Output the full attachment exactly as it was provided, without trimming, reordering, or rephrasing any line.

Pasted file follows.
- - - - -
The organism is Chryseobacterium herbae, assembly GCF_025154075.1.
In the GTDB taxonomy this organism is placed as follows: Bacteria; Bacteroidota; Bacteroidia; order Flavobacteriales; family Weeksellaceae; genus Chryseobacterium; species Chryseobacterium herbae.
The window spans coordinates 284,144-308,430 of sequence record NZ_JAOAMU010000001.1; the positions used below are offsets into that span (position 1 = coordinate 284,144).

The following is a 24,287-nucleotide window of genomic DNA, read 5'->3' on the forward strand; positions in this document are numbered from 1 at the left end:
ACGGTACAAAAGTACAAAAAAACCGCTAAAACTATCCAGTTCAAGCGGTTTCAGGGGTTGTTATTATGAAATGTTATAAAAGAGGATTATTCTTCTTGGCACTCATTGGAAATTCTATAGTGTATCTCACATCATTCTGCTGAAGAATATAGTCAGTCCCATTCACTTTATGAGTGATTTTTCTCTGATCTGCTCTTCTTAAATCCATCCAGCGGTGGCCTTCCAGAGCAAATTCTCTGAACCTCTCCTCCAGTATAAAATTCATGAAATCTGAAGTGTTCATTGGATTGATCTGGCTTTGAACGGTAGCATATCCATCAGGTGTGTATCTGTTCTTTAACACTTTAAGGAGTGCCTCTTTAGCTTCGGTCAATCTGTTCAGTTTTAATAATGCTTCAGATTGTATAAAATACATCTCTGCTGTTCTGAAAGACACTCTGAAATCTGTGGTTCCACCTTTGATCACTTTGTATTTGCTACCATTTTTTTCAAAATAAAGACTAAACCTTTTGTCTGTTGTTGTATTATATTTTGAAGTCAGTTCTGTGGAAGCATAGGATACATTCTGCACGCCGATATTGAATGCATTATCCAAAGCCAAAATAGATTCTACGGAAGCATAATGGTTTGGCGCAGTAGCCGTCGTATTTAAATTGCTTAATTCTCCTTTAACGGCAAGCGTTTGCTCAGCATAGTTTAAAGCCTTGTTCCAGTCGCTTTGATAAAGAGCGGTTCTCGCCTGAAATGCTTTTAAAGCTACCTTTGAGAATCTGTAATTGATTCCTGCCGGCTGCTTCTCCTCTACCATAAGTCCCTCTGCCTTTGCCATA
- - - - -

The organism is Chryseobacterium herbae, assembly GCF_025154075.1.
In the GTDB taxonomy this organism is placed as follows: Bacteria; Bacteroidota; Bacteroidia; order Flavobacteriales; family Weeksellaceae; genus Chryseobacterium; species Chryseobacterium herbae.
The window spans coordinates 284,144-308,430 of sequence record NZ_JAOAMU010000001.1; the positions used below are offsets into that span (position 1 = coordinate 284,144).

The following is a 24,287-nucleotide window of genomic DNA, read 5'->3' on the forward strand; positions in this document are numbered from 1 at the left end:
ACGGTACAAAAGTACAAAAAAACCGCTAAAACTATCCAGTTCAAGCGGTTTCAGGGGTTGTTATTATGAAATGTTATAAAAGAGGATTATTCTTCTTGGCACTCATTGGAAATTCTATAGTGTATCTCACATCATTCTGCTGAAGAATATAGTCAGTCCCATTCACTTTATGAGTGATTTTTCTCTGATCTGCTCTTCTTAAATCCATCCAGCGGTGGCCTTCCAGAGCAAATTCTCTGAACCTCTCCTCCAGTATAAAATTCATGAAATCTGAAGTGTTCATTGGATTGATCTGGCTTTGAACGGTAGCATATCCATCAGGTGTGTATCTGTTCTTTAACACTTTAAGGAGTGCCTCTTTAGCTTCGGTCAATCTGTTCAGTTTTAATAATGCTTCAGATTGTATAAAATACATCTCTGCTGTTCTGAAAGACACTCTGAAATCTGTGGTTCCACCTTTGATCACTTTGTATTTGCTACCATTTTTTTCAAAATAAAGACTAAACCTTTTGTCTGTTGTTGTATTATATTTTGAAGTCAGTTCTGTGGAAGCATAGGATACATTCTGCACGCCGATATTGAATGCATTATCCAAAGCCAAAATAGATTCTACGGAAGCATAATGGTTTGGCGCAGTAGCCGTCGTATTTAAATTGCTTAATTCTCCTTTAACGGCAAGCGTTTGCTCAGCATAGTTTAAAGCCTTGTTCCAGTCGCTTTGATAAAGAGCGGTTCTCGCCTGAAATGCTTTTAAAGCTACCTTTGAGAATCTGTAATTGATTCCTGCCGGCTGCTTCTCCTCTACCATAAGTCCCTCTGCCTTTGCCATA